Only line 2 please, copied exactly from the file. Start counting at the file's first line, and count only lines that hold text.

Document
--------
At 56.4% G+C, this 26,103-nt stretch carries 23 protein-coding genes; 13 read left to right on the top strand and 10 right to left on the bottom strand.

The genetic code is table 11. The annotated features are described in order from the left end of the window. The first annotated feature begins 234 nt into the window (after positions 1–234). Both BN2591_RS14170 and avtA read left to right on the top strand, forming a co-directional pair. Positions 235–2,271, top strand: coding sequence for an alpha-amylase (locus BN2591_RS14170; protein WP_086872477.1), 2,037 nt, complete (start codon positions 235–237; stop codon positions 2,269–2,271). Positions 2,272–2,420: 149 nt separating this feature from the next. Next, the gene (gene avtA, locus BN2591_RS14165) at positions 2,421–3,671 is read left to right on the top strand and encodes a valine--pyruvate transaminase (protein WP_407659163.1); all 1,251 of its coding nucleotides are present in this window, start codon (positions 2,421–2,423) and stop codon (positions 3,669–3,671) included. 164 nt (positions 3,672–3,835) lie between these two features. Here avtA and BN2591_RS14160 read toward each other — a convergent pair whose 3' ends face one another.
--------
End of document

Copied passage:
The genetic code is table 11. The annotated features are described in order from the left end of the window. The first annotated feature begins 234 nt into the window (after positions 1–234). Both BN2591_RS14170 and avtA read left to right on the top strand, forming a co-directional pair. Positions 235–2,271, top strand: coding sequence for an alpha-amylase (locus BN2591_RS14170; protein WP_086872477.1), 2,037 nt, complete (start codon positions 235–237; stop codon positions 2,269–2,271). Positions 2,272–2,420: 149 nt separating this feature from the next. Next, the gene (gene avtA, locus BN2591_RS14165) at positions 2,421–3,671 is read left to right on the top strand and encodes a valine--pyruvate transaminase (protein WP_407659163.1); all 1,251 of its coding nucleotides are present in this window, start codon (positions 2,421–2,423) and stop codon (positions 3,669–3,671) included. 164 nt (positions 3,672–3,835) lie between these two features. Here avtA and BN2591_RS14160 read toward each other — a convergent pair whose 3' ends face one another.